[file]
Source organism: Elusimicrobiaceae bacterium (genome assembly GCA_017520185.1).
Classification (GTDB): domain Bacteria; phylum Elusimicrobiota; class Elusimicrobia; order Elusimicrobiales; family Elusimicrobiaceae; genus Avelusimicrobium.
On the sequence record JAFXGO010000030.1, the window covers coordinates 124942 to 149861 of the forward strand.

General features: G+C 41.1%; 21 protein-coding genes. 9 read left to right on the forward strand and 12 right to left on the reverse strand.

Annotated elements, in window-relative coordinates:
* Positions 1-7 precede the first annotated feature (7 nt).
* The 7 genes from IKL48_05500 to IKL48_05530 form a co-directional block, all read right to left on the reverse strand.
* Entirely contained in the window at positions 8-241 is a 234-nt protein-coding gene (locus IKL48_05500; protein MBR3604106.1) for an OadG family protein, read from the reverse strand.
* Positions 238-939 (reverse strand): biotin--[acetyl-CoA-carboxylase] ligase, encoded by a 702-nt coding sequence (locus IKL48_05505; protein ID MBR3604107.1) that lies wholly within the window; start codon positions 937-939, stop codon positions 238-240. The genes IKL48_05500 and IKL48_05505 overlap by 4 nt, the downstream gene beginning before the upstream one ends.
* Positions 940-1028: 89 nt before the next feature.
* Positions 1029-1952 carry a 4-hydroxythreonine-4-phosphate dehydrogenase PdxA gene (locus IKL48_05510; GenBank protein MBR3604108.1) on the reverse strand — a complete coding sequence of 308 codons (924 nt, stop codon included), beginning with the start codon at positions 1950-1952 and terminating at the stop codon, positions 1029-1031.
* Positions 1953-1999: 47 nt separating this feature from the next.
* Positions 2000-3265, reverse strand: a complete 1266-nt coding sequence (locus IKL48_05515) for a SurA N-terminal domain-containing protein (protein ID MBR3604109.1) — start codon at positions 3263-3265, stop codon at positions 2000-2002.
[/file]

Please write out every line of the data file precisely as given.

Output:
Source organism: Elusimicrobiaceae bacterium (genome assembly GCA_017520185.1).
Classification (GTDB): domain Bacteria; phylum Elusimicrobiota; class Elusimicrobia; order Elusimicrobiales; family Elusimicrobiaceae; genus Avelusimicrobium.
On the sequence record JAFXGO010000030.1, the window covers coordinates 124942 to 149861 of the forward strand.

General features: G+C 41.1%; 21 protein-coding genes. 9 read left to right on the forward strand and 12 right to left on the reverse strand.

Annotated elements, in window-relative coordinates:
* Positions 1-7 precede the first annotated feature (7 nt).
* The 7 genes from IKL48_05500 to IKL48_05530 form a co-directional block, all read right to left on the reverse strand.
* Entirely contained in the window at positions 8-241 is a 234-nt protein-coding gene (locus IKL48_05500; protein MBR3604106.1) for an OadG family protein, read from the reverse strand.
* Positions 238-939 (reverse strand): biotin--[acetyl-CoA-carboxylase] ligase, encoded by a 702-nt coding sequence (locus IKL48_05505; protein ID MBR3604107.1) that lies wholly within the window; start codon positions 937-939, stop codon positions 238-240. The genes IKL48_05500 and IKL48_05505 overlap by 4 nt, the downstream gene beginning before the upstream one ends.
* Positions 940-1028: 89 nt before the next feature.
* Positions 1029-1952 carry a 4-hydroxythreonine-4-phosphate dehydrogenase PdxA gene (locus IKL48_05510; GenBank protein MBR3604108.1) on the reverse strand — a complete coding sequence of 308 codons (924 nt, stop codon included), beginning with the start codon at positions 1950-1952 and terminating at the stop codon, positions 1029-1031.
* Positions 1953-1999: 47 nt separating this feature from the next.
* Positions 2000-3265, reverse strand: a complete 1266-nt coding sequence (locus IKL48_05515) for a SurA N-terminal domain-containing protein (protein ID MBR3604109.1) — start codon at positions 3263-3265, stop codon at positions 2000-2002.